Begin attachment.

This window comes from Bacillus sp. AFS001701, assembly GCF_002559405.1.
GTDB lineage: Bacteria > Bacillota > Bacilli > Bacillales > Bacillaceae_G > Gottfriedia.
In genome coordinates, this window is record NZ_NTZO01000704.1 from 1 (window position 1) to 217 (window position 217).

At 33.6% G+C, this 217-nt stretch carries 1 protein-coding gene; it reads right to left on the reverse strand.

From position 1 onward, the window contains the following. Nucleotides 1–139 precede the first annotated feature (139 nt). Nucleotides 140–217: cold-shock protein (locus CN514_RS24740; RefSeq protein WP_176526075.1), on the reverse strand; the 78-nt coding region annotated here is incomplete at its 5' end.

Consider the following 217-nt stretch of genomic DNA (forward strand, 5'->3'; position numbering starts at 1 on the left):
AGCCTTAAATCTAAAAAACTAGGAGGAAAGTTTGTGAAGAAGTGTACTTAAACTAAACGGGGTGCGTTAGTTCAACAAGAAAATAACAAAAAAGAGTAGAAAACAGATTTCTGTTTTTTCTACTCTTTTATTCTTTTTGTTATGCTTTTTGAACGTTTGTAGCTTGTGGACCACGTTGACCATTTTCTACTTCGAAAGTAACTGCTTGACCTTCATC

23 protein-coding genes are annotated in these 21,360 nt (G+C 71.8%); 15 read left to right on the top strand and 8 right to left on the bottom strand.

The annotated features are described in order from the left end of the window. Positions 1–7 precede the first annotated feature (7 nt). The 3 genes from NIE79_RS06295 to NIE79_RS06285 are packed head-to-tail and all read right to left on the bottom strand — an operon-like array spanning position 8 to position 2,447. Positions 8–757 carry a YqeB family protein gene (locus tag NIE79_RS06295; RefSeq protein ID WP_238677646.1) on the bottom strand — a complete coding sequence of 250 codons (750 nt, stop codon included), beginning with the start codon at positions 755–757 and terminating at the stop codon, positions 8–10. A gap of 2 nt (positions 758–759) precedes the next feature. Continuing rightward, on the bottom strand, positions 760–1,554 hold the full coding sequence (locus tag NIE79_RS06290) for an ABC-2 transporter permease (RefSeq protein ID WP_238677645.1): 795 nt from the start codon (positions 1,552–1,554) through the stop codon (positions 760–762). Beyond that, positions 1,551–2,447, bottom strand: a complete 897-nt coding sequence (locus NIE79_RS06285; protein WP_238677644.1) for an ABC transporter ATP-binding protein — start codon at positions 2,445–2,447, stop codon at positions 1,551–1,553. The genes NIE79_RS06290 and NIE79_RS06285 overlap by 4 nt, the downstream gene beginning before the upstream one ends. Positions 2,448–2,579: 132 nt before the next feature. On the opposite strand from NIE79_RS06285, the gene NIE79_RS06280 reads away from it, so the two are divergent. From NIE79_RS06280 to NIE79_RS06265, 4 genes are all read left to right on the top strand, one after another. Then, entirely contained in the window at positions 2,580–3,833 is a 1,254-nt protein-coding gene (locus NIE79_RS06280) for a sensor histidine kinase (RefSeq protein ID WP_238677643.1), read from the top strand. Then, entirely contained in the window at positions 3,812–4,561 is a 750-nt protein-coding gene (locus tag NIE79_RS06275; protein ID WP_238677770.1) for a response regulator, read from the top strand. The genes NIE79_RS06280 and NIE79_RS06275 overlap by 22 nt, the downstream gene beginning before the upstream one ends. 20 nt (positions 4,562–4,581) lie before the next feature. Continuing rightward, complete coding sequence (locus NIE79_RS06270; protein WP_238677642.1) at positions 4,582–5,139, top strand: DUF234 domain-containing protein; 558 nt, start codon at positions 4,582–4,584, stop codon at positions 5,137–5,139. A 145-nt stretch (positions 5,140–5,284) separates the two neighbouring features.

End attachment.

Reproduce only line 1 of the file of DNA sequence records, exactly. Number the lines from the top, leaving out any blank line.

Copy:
This window comes from Bacillus sp. AFS001701, assembly GCF_002559405.1.